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For many of my hip replacement patients, returning to the lifestyle they had prior to developing hip arthritis and debilitating pain is an exciting part of the healing process. Returning to an active lifestyle can be an invigorating part of recovery, however, the goals of the recovery are to rehabilitate safely and efficiently. I commonly discuss the post-operative recovery with all of my patients multiple times to help set expectations. For example, before surgery, I have patients come in a week prior to their surgery to discuss my post-operative protocol. One of the most important things we discuss is how I expect they will progress in the hospital, at home, and for the next several months after surgery.

Patients can typically stand and begin walking within four hours of surgery (we call this ‘day zero’). Within 24 hours, and occasionally the same day, the majority of patients will be discharged from the hospital. I am sometimes asked how it’s possible to go from surgery to home within 24 hours. Our goals are threefold:

  1. Preoperative planning/setting expectations for recovery
  2. Pain and nausea control
  3. Accelerated postoperative rehabilitation (walking within hours of the surgery)

I stress the importance of a post-operative plan with each patient. We routinely assess how they will be able to go home and what resources (family members, friends, house set-up, etc.) they have to safely accomplish this goal. Sometimes this will require substantial advanced planning to achieve our mutual goals. Once the day of the surgery arrives, we simply enact our plan, confirm that the patient can safely walk, tolerate a diet, and has great pain control prior to returning home.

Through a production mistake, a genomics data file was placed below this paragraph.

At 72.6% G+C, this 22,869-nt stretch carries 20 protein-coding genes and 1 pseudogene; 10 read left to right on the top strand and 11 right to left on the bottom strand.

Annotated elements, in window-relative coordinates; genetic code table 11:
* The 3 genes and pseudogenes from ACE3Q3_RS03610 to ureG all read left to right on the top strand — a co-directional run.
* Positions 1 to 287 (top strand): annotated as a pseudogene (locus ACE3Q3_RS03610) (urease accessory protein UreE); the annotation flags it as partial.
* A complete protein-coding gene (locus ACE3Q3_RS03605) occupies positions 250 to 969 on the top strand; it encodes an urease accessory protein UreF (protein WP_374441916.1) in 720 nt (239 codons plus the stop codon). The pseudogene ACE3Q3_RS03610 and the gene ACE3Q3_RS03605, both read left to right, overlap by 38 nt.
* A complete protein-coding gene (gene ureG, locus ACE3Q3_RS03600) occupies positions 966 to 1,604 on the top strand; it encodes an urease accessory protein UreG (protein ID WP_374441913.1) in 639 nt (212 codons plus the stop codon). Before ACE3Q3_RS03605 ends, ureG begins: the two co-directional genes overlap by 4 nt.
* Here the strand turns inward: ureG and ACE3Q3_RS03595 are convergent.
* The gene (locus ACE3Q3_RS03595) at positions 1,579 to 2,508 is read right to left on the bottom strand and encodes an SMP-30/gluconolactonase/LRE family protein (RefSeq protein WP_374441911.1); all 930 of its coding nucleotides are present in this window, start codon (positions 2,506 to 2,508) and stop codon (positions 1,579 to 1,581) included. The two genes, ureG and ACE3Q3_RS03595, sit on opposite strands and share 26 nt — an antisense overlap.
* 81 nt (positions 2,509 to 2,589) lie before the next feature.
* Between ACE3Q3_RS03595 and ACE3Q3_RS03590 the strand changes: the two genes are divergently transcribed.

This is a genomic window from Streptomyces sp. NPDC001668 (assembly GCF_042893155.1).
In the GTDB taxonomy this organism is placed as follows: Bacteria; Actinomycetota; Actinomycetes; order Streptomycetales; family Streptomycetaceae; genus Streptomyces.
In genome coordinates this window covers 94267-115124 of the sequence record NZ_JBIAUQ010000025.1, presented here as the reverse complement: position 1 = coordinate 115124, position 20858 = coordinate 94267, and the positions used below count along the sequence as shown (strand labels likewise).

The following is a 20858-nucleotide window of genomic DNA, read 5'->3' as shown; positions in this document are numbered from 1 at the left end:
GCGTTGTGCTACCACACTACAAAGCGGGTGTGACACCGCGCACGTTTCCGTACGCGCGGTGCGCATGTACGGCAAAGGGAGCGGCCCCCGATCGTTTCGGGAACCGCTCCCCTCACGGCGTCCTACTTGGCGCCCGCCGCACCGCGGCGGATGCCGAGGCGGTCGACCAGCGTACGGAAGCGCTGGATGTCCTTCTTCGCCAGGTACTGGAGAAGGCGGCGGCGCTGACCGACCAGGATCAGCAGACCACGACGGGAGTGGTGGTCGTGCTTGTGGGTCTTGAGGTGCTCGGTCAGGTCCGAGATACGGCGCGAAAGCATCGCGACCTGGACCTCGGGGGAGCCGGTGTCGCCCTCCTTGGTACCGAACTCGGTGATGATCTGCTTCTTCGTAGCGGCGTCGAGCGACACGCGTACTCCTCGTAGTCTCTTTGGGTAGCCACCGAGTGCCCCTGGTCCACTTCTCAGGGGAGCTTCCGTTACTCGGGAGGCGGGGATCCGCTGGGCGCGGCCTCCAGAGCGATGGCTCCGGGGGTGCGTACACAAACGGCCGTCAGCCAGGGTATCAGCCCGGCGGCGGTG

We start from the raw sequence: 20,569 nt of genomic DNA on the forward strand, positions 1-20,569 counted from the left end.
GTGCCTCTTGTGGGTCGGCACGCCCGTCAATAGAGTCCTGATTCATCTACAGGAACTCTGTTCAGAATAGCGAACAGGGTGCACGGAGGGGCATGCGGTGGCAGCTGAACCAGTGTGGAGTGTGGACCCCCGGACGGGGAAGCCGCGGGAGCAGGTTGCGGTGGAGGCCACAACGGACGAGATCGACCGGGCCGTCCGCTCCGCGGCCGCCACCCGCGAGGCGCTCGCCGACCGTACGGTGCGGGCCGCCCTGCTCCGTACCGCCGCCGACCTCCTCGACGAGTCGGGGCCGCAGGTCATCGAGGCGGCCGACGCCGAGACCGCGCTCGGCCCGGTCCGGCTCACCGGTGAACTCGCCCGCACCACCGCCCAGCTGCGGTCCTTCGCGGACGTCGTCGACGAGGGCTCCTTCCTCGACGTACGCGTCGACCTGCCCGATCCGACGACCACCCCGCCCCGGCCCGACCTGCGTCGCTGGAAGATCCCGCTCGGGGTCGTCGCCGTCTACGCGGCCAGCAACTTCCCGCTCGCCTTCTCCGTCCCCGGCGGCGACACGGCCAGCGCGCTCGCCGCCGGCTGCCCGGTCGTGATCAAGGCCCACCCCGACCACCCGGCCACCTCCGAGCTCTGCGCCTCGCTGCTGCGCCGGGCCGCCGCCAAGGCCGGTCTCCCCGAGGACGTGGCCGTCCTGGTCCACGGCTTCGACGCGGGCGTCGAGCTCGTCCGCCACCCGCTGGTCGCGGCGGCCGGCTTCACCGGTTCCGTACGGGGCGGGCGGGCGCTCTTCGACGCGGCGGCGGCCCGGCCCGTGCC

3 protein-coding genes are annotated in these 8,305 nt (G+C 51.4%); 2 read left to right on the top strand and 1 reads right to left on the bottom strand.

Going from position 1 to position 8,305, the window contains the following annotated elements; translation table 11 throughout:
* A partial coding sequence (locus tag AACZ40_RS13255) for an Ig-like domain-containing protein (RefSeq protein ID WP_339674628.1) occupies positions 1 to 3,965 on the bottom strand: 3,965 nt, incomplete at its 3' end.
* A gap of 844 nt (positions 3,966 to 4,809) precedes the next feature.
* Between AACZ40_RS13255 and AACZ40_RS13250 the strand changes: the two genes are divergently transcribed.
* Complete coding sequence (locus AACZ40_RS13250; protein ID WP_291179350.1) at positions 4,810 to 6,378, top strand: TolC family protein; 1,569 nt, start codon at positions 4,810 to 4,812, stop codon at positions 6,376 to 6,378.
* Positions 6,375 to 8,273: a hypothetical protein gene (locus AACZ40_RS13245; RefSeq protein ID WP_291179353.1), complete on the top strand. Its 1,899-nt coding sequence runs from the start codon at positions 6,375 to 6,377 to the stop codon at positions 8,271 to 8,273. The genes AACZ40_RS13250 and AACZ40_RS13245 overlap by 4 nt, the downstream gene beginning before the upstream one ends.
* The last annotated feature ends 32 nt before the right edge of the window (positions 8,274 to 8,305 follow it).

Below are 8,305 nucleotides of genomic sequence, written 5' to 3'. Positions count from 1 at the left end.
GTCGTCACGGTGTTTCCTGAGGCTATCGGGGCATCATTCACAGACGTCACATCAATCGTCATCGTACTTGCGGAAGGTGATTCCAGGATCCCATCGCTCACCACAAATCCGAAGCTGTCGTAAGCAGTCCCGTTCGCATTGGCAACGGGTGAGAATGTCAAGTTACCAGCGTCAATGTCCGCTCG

For my hip replacement patients, there is no structured physical therapy, but they do need to walk and do it on a regular basis. Walking is rehabilitation and by walking they will continue to build up muscle. I do not require a structured therapy protocol but rather clinically evaluate the progress of each of my patients and only utilize a structured program if a patient is not excelling on their own. Each surgery has specific dislocation risks regardless of the approach. Patients should be cognizant of the surgical approach utilized in their total hip replacement in order to avoid a dislocation. Your doctor will review these precautions and motions to avoid with you.

J. Ryan Martin, MD, is a hip and knee surgeon with OrthoCarolina Matthews.

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